Yellow Kettle always confused her affection with anger, and even as she put her head against Deydey’s chest, she gave a furious shake of her hand at Quill and cuffed at him before he darted away. The porcupine tumbled off his head, and Nokomis took the opportunity to grab Quill in a hug, so there was nothing he could do but hug her back. Omakayas stood aside and tried not to feel anything but the happiness of seeing her father and brother, but part of her was bereft. She missed Animikiins and Miskobines. She wondered if she’d ever see the boy who seemed to understand her, or the old man with his great sense of thoughtful dignity.
“They will return,” said Deydey, as if he knew what she was thinking. “The Bwaan chief promised that they would be back by next spring.”
Omakayas turned her head shyly, in confusion that her feelings were noticed, and when she did she stared directly into the eyes of the chimookoman boy. Zahn stood motionless with his little sister, watching the reunion. There was no doubt that he, too, was happy to see Deydey and Quill. But in his face there was also an intense longing—for his own parents, surely. Omakayas instantly felt a pang of grief for him. She walked over, put her arms around his shoulders, and said that he was a brave boy. He didn’t yet understand enough of the Ojibwe language to reply, but he seemed to know that she cared for him. His hand tightened on her wrist.
Deydey and Quill lifted the canoe that belonged to Miskobines and Animikiins up into a tree, where it wouldn’t rot, and where Miskobines and his son would find it when they returned from the Bwaanag. As the family traveled, they suffered from the loss of two hunters. Old Miskobines had the wily patience of age, and Animikiins had great strength and endurance. The family moved north. The area they passed through was well hunted, and as the birds and geese were now moving south it was increasingly hard to find meat. But it was a good rice year, and great stands of manoomin fed them along the way. They reached the south shore of Miskwaagamiiwi, or Red Lake, and with great relief traveled along its edge, making a good distance every day, and stuffing themselves with fish. The days were long and perfectly warm, but at night there was a chill. In the morning, there was a fresh vigor to the air.
Soon, too soon, the leaves would fall. Already, Omakayas could see the first signs of dagwaaging, autumn, in the initial flags of red, orange, and yellow in the maples and birch.
Old Tallow had her dogs, Nokomis, and the white children in her small canoe. Deydey and Mama traveled with Omakayas and Bizheens. Fishtail, Angeline, and Quill paddled a new canoe, which they had just made as best they could. They were all wedged in surrounded by packs of furs and bark packs of manoomin, bags of weyass, dried meat, or pemmican, pots, tanned skins, and bundles of their blankets. All summer, they had added to their store of goods, which they planned to trade for new traps, heavy blankets, ammunition. They had never been loaded with such wealth, and were very careful not to wet the packs of furs and hides. There would be so much to carry once they reached the northern tip of Red Lake that they worried about how they would make it across the great stretch of waabashkiki, or swampland, that still lay between the little family and the great lake where Muskrat lived.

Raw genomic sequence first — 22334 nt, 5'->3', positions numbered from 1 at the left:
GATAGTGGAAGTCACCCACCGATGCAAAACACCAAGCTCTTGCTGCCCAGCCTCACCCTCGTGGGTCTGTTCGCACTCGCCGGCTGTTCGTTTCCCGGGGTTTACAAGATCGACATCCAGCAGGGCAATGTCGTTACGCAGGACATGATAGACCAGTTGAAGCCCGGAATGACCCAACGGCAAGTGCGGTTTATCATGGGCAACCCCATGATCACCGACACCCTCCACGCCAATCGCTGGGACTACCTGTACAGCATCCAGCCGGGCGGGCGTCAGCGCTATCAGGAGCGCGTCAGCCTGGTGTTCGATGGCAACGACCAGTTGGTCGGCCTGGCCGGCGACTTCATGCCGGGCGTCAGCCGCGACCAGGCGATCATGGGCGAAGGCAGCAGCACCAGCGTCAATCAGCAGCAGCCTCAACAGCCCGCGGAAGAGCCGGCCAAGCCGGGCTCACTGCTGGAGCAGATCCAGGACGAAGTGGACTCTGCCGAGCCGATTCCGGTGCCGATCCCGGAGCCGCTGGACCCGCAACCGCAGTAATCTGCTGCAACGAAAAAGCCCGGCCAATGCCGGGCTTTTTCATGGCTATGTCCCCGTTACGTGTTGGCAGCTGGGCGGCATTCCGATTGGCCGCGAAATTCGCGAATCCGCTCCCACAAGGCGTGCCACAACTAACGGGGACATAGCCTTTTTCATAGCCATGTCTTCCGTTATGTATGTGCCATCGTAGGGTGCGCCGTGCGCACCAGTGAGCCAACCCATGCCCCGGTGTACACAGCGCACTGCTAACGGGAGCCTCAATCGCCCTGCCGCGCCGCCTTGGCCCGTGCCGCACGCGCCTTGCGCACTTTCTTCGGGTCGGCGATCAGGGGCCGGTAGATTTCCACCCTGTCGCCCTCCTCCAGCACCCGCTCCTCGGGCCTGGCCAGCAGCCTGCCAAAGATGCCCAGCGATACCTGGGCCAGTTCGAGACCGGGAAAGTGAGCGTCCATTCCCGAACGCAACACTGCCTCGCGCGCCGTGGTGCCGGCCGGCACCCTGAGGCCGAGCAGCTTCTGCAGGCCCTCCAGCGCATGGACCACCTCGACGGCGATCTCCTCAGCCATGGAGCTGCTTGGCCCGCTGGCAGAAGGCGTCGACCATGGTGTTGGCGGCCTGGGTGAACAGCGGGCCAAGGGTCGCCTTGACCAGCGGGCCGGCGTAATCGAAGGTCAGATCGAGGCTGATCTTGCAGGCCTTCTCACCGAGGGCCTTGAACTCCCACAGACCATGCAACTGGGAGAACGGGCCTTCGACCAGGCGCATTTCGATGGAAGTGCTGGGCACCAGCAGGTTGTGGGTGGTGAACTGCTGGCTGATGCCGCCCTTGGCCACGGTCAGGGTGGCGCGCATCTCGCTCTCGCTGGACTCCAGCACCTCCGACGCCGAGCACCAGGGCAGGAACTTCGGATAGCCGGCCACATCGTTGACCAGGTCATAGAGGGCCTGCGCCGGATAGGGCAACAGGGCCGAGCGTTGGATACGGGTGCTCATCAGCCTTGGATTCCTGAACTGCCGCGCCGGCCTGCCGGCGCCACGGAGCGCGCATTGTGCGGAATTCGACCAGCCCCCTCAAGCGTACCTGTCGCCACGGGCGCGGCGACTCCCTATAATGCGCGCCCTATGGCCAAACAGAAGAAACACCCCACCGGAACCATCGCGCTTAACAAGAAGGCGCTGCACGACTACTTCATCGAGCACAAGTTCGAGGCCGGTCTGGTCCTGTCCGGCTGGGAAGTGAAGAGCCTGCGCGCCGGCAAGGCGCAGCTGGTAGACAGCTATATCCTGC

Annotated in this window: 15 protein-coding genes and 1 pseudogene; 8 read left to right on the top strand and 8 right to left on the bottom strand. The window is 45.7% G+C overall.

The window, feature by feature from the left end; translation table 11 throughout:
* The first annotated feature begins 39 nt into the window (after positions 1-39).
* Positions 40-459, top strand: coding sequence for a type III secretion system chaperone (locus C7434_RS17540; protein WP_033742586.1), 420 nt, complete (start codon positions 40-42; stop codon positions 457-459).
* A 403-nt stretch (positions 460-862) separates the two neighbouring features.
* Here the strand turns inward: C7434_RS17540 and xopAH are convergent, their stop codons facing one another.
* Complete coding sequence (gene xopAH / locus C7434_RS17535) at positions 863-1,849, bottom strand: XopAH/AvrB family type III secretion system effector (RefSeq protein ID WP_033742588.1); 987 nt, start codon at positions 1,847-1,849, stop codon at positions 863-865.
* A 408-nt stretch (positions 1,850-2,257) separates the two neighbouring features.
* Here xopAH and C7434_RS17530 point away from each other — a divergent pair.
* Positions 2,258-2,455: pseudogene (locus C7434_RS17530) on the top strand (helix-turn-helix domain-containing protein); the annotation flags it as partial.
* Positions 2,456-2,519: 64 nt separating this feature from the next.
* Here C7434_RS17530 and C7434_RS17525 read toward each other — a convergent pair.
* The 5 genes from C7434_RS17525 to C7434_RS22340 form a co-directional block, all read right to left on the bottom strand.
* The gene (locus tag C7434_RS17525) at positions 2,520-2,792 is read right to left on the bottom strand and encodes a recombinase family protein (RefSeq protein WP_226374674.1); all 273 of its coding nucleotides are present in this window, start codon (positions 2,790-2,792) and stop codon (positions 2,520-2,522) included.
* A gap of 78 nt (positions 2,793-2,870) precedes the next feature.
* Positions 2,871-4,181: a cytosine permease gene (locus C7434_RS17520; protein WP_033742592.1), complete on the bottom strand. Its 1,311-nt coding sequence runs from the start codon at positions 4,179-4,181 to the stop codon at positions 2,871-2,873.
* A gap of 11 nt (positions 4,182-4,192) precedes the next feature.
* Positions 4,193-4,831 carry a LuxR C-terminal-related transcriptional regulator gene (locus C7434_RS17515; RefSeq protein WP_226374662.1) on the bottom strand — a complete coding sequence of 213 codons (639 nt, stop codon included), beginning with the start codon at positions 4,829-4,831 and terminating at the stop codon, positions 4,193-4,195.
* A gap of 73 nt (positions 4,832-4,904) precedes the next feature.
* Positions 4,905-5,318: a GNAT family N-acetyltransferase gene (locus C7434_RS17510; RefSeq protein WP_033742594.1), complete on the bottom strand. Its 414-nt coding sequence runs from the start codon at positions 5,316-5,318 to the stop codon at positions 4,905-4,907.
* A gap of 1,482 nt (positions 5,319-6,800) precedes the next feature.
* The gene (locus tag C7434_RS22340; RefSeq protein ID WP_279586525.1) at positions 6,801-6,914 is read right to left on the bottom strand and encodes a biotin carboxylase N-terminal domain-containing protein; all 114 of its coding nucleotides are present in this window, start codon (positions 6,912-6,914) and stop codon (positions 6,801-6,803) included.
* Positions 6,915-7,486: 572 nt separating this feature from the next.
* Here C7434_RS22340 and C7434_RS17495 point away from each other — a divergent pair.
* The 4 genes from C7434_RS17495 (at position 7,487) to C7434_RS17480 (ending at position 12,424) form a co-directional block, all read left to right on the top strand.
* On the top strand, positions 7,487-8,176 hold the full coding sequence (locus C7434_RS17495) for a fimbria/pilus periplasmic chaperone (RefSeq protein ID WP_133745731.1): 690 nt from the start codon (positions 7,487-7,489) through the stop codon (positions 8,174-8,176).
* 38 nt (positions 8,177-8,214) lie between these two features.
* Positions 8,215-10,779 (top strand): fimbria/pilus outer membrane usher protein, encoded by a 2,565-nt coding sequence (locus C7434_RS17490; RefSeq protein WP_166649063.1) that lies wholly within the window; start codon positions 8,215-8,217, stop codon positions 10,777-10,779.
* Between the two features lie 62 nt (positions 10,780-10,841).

“We have come at the right time,” said Deydey, “before the rains begin. But we must hurry, or we will have to wait until freeze-up to cross the sloughs and bogs.”
Every day they paddled the loaded canoes for as long as they could. When they camped onshore at night, they sometimes put up lean-tos of leafy branches. Other nights, they dug comfortable beds in the sand and slept curled in their blankets. Most of the mosquitoes and flies were gone now, and the peaceful waves curled all night at their feet.
The little porcupine had grown into a fat waddling creature and often wandered away at night. But every morning, when Quill awakened, his medicine animal would be crouched beside his blanket, snoring softly. When he rose, the porcupine would follow him to the fire and sit beside him. Quill would share his first food of the day—some wild rice, a bit of stew, whatever he had. The porcupine especially liked tea now that the weather was getting cool. Nokomis prepared rich swamp tea from a shiny leaf with a dull brown underside and added a little maple sugar to the tin cup everybody shared. The porcupine always got the sweet dregs. It would sit, balanced on its threatening tail, and hold the cup in its plump dark paws. Quill had taught it to drink the tea, and after it drank the sweetness it always gave a tiny sigh of happiness. Then it would throw the cup down and waddle away.
Mama said that it wouldn’t be long before the porcupine did not return, and that made Omakayas feel sad about the passing of things. Not only that, but since Quill had returned from the Bwaanag, he had become surprisingly quiet and serious, and he avoided Omakayas the way boys, as they grew older, avoided their sisters. She was surprised that she missed his teasing ways, but she did, and often looked over at him paddling with Fishtail and wished that he would make a face at her or splash her or even laugh at her. So she felt an unexpected happiness when he woke her one morning with an insult.
“What’s this old root that drifted up last night?” he said, kicking at her foot.
She kicked back at him, sleepily, and sat up rubbing the sleep off her face.
“It’s your sister,” she said, “the one you have forgotten.”
“It is you,” said Quill slowly, “who will soon forget me.”
They looked at each other for a moment, upset at their own feelings, then Quill bugged his eyes out, stretched his lips with his fingers, made a horrible cackling noise, and began to pelt her with leaves and sticks. Omakayas felt better immediately and jumped up to start the day, which, as it happened, would be one that she’d long remember.